Tuesday, June 28, 2011
Dolmas or Yalanchi, Memories of My Dad
I look forward to the Food section of the LA Times every week. I'm always inspired to make something new and when I saw an article about Armenian/Mexican cuisine I got tears in my eyes. Instantly, I thought of my dad and the times he spent in the kitchen patiently wrapping grape leaf bundles filled with rice. In the article, these are called yalanchi but in my family we called them dolmas.
I hadn't thought about dolmas in years and it was one of the few dishes I can remember my dad making. He was more the grill master than kitchen chef. He passed away when I was junior high and I must admit I can't recall the taste of the dolmas he made. Probably because at that age I refused to eat anything that I perceived as odd. Ask me how his rice pilaf tasted and I can bring that flavor up immediately which will have me racing to the kitchen to saute noodles and rice in way too much butter. Even though I couldn't remember tasting or liking dolmas, the article made me want to make them; if only to have a moment in the kitchen honoring my dad and in my own way connecting with him.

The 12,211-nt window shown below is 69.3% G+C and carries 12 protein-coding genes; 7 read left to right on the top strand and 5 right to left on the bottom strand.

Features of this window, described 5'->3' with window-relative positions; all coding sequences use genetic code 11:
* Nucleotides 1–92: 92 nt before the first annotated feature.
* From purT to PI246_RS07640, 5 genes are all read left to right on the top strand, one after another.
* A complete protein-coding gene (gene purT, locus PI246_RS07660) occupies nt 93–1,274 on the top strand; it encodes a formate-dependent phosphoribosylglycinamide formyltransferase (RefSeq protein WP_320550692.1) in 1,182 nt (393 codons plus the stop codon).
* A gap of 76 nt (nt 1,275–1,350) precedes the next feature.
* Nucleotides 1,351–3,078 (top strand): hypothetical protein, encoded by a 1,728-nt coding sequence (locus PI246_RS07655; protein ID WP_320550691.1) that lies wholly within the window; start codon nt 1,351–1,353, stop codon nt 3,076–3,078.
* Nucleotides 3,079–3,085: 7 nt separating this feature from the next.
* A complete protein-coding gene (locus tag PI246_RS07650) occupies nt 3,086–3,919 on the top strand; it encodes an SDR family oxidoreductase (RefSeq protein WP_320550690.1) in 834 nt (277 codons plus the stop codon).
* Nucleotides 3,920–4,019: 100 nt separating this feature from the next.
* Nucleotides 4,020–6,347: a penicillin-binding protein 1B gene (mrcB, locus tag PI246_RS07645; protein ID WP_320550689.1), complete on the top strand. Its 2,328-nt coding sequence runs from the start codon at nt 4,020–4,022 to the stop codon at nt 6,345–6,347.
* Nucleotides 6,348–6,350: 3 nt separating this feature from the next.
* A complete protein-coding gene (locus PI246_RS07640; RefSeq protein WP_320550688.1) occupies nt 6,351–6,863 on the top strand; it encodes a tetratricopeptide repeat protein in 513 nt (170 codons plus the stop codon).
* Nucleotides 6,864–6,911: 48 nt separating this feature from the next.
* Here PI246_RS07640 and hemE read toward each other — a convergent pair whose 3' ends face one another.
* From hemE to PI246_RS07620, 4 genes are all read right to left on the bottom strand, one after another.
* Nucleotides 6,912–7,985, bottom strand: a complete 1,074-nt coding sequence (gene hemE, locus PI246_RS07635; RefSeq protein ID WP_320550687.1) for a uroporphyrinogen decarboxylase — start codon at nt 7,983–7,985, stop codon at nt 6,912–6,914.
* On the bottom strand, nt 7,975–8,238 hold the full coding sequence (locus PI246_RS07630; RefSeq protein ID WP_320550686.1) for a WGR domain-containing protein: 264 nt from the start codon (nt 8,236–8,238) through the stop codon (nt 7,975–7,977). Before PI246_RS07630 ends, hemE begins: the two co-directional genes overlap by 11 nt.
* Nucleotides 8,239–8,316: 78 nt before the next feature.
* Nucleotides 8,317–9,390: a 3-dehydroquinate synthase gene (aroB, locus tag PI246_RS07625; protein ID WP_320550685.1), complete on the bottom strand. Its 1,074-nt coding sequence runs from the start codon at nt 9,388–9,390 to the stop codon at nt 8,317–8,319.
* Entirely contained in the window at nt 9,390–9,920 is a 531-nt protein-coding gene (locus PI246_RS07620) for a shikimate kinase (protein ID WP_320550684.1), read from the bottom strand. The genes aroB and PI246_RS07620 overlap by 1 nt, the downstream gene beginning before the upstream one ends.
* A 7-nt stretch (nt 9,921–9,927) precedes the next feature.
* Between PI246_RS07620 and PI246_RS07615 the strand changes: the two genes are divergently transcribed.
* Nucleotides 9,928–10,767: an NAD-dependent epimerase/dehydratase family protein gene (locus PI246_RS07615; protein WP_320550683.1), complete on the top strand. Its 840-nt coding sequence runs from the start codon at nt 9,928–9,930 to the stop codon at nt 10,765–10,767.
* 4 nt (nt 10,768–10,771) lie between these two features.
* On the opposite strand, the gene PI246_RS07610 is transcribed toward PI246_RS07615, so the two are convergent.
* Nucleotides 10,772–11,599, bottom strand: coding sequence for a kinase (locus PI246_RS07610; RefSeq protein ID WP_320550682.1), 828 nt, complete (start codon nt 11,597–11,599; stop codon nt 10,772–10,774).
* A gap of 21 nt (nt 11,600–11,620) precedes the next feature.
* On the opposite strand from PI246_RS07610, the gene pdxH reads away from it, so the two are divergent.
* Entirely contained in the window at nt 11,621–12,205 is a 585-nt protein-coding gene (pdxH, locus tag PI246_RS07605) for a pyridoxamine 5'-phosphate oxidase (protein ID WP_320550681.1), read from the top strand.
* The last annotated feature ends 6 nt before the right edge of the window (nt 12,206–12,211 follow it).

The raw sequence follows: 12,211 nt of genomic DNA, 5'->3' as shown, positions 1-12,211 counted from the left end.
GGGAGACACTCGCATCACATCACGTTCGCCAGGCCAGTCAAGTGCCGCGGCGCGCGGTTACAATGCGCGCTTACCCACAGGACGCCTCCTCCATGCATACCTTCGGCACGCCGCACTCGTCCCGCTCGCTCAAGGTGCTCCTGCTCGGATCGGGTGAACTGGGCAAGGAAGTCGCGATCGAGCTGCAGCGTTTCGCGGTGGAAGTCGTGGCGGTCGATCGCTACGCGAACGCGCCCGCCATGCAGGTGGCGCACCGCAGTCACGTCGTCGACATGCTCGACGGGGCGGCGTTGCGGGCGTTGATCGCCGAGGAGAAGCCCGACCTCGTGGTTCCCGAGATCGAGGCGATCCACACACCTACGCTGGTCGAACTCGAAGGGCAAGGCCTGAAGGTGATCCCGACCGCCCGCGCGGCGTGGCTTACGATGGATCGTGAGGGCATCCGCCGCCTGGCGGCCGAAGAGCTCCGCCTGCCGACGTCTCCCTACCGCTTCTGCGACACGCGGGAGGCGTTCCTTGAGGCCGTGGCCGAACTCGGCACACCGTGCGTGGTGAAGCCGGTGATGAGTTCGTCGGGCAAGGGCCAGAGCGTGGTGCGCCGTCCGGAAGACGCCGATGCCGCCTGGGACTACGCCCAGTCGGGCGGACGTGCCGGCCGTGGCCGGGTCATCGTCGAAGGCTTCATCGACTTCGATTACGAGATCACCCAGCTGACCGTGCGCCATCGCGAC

The process is simple but time-consuming so you'll want to block out a couple hours to complete the dish. It can be served at room temperature so it's great to make it ahead which is what I did for a BBQ. I spent most of the prep and cooking thinking of my dad and his family. He came from a large Armenian family that I don't see very often but I have good memories of. Most memories involve the food that we ate and the time spent together during the holidays. My grandmother made the best buttered toast, which seems incidental, but I'll never forget it. I also have them to thank for my plump and perky derriere (and thank you to Kim Kardshian for making it attractive in the media).
I was happy to share the dolmas with my friends and family. Especially with my sister, as she's older and can recall more about my dad's cooking than me. It was a nice meal spent with people I love.
If you're interested in the article and recipe, it's called Marrying Mexican and Armenian Cuisine by Lorenza Munoz.